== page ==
|I reached Temple Number 1 on the
The first time I reached it was on
Sunday, October 14th. Through no design, but by sheer coincidence,
I reached it again on Wednesday November 14th--one month to the day.
As I mentioned yesterday, I couldn't stay
on Koyasan tonight, but I called Temple Number 2 this morning and they
said "no problem." (Really no problem, as I'll
explain later.) So I left my hotel, did my laundry (probably for
the last time "on the road"), and took a slow train to Bando
station, near Number 1. I walked the short distance from the
station to the temple, did some shopping, and went into the stamp office
to have my book signed for a second time.
When they saw that I was finished, a
lady brought out some tea and cookies. (The same thing happened
when I finished the Chichibu 34 pilgrimage last July.) Then I said
my prayers--for the last time on Shikoku--and got ready to set out for
Number 2, exactly as I did on October 14th.
The day was not the same,
however. October 14th was bright and sunny, even nearly hot.
Today was overcast, with occasional drizzle, and cold. I
actually saw my breath as I said my prayers in front of the Daishido.
In the gateway to Number 1, I witnessed
a little ceremony. Three walking henro had arrived--at the end
of their pilgrimage, like me. In the gateway they stopped, counted
to three, then all stepped through the gate together. Afterwards,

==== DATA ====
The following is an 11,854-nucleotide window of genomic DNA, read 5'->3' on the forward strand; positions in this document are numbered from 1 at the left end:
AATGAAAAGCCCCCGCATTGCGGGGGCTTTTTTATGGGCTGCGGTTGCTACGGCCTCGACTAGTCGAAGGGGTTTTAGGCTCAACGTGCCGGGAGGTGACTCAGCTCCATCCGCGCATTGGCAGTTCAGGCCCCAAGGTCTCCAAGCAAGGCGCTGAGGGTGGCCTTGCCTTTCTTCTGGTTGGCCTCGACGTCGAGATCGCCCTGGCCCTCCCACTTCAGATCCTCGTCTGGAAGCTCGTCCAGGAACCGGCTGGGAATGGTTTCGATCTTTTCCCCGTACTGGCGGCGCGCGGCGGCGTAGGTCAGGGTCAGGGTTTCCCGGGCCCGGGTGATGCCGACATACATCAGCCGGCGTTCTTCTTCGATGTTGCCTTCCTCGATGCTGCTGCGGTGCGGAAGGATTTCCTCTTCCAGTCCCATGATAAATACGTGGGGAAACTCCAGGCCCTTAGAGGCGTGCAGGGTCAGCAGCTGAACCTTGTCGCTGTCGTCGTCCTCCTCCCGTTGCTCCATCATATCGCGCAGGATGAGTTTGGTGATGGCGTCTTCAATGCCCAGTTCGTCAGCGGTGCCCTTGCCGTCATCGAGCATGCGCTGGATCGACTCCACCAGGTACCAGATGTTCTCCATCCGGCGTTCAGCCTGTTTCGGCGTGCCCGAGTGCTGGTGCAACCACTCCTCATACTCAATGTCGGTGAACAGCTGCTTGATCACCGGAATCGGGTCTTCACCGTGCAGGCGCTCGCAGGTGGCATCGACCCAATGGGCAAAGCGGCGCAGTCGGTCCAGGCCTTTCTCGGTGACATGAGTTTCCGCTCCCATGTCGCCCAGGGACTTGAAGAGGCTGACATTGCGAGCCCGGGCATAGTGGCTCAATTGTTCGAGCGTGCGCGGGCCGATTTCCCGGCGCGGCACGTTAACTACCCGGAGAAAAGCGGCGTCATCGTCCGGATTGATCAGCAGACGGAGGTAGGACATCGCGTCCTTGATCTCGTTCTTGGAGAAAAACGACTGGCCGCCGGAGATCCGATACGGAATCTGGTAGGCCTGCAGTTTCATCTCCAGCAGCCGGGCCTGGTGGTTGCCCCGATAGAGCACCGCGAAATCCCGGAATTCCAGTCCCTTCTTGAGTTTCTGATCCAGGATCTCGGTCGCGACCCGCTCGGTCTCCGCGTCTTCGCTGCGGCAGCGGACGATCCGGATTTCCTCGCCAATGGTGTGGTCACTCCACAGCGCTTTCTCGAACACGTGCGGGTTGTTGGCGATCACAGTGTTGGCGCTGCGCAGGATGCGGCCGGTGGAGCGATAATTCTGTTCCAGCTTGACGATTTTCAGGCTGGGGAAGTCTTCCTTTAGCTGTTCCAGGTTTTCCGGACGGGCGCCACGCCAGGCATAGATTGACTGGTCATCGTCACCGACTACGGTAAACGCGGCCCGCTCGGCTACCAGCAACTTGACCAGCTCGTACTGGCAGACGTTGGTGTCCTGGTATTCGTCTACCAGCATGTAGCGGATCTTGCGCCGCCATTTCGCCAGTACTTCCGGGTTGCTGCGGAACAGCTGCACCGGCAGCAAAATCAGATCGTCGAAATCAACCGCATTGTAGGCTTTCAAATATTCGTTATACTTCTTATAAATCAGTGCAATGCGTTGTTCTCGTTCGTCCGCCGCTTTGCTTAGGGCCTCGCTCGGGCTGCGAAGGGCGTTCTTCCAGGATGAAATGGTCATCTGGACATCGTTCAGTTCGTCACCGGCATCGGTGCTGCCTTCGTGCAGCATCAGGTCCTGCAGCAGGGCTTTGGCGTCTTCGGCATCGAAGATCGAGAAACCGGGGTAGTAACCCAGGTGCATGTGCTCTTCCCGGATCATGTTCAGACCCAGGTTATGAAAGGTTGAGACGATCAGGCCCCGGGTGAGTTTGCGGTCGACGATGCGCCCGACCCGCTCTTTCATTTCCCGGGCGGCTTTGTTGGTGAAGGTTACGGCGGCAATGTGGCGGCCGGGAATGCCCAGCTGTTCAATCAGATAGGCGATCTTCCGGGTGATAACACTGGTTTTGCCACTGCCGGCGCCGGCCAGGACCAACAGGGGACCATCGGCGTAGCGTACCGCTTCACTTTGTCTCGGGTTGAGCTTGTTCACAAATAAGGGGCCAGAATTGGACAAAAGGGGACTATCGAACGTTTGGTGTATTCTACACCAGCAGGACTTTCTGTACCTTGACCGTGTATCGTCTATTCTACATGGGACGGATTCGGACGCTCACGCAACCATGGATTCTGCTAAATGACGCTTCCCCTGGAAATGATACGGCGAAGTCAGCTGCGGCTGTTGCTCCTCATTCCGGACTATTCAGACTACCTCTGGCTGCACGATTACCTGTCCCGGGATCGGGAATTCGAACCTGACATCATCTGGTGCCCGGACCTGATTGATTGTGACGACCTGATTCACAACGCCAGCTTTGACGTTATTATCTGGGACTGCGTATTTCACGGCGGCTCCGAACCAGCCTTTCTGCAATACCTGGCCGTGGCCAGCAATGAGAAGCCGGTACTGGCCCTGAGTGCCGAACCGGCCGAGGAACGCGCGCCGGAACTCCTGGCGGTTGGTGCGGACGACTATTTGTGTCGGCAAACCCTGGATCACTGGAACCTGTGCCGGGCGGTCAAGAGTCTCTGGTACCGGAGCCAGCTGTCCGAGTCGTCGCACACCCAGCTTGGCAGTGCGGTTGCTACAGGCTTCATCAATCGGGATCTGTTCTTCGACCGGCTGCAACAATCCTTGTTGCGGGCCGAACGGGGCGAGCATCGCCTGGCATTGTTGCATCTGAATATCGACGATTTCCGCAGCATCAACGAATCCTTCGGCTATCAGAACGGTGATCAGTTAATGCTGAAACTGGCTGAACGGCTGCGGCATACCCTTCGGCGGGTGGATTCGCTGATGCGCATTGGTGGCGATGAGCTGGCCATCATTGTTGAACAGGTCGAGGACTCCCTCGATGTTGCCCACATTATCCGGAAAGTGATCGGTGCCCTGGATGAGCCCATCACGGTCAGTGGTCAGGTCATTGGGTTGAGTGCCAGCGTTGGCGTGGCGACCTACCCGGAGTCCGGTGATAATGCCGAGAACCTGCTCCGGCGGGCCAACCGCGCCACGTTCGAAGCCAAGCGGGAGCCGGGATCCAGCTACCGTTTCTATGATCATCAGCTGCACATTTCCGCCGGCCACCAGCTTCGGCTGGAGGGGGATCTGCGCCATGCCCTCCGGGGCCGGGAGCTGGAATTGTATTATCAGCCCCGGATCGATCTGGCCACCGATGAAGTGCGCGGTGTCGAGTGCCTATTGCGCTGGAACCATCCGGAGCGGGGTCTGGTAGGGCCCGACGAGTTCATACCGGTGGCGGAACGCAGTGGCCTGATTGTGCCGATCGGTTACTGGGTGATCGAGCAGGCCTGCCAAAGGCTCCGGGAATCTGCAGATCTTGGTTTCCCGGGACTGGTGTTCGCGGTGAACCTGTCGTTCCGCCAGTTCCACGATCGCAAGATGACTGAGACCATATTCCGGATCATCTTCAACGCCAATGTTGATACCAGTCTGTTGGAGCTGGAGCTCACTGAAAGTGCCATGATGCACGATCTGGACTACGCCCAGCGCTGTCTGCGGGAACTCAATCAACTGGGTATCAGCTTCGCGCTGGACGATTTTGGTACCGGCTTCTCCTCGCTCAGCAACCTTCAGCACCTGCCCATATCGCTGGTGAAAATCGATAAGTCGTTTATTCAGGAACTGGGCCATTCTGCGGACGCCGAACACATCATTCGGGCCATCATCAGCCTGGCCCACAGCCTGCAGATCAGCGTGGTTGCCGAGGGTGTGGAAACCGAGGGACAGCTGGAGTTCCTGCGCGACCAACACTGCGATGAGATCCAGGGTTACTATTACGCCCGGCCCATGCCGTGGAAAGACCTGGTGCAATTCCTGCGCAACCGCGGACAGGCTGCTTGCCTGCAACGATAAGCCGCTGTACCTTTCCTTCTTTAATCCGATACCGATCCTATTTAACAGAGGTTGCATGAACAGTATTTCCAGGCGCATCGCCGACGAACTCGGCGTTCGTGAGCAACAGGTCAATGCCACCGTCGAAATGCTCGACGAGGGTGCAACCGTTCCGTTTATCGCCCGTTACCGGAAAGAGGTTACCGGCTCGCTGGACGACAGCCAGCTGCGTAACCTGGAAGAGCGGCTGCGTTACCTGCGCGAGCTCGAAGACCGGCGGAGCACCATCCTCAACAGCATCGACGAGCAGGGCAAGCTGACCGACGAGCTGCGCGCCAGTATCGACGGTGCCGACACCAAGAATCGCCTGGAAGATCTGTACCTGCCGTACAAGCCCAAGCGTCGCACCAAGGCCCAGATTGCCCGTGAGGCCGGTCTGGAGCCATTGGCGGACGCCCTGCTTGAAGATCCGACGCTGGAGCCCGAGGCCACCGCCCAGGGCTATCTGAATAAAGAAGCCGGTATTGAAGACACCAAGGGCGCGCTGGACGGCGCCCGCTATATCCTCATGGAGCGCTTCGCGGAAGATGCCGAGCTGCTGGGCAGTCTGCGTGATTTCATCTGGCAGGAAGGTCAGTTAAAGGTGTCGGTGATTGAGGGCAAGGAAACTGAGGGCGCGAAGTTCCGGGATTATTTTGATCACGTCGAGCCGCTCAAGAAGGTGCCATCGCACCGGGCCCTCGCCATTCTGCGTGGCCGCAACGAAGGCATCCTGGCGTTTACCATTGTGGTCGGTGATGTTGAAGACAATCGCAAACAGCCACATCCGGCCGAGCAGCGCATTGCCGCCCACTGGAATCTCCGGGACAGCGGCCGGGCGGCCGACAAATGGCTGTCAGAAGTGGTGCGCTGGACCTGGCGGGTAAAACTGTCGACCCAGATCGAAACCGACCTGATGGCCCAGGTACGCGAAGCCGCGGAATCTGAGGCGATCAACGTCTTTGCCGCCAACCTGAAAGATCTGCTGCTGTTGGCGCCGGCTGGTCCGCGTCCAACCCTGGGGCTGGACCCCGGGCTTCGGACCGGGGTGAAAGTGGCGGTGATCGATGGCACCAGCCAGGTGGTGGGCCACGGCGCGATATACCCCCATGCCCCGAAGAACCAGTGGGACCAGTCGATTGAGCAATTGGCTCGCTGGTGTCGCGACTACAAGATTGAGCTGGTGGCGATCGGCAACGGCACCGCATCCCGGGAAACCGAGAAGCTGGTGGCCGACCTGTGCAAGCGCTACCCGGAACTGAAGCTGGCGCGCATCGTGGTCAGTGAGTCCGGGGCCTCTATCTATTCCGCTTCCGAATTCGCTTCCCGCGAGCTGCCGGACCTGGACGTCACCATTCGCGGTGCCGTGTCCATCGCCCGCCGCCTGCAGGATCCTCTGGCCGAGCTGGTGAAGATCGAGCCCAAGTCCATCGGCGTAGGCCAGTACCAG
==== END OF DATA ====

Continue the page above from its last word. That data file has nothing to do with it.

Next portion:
they hugged, shook hands, and generally shared their happiness with each
other. From the gear they were carrying, I surmised not only that
they were 100% walkers, but that they had probably slept out a good
As I approached Number 2, something
strange happened. It was almost like a voice spoke in my ear,
saying, "Eighty-six more to go!"
I did feel like I was beginning
the circuit again. This, plus seeing the camaraderie of the three
walkers at Number 1, made me think that doing it again--all on foot,
with a light pack, and a companion or two--wouldn't be so bad after all.
If I do it again, I either need to have
the ability to read Japanese (to appreciate the legends better), or do
it with someone who else can read Japanese, and doesn't mind translating
a lot. While I feel absolutely satisfied with the experience I've
had, I know it would be richer with improved reading skills next time.
(Of course there's lots of room for improvement in speaking and
listening, too, but this was seldom a barrier.)
So here I am at Number 2. After a
truly luxurious bath (my first big sento-style bath since Temple
37 back on October 27th--all the rest have been showers or small,
private tubs), I made arrangements to stay with a friend in Mie
prefecture on Friday night. As I hung up the phone, my old friend
the priest--who signed my hat the night of October 13th--called me to
Just me. From what I can
see, I am the only guest tonight--at least the only one who ate dinner
here. So when they told me this morning that they had room, they
What a peculiar feeling--finishing the
circle, and dining alone. I'm used to being alone, but it makes me
that much more grateful that I was able to celebrate with Kazuyoshi and
Michiko last night.
So tomorrow morning there's a ceremony at
6:30, followed by breakfast. I imagine I'll be on my way to
Koyasan well before 8, so I'll have a chance to see the Daishi tomorrow
afternoon. If all goes according to plan, I'll be back in Tokyo
Saturday afternoon (yes, my friends, you're welcome for the warning.)
No pictures, not much action.
It's really beginning to feel like this part of the journey is
over. There'll be a few more exciting events on these pages before
I leave Japan, so stick with me. (And thanks for sticking with me this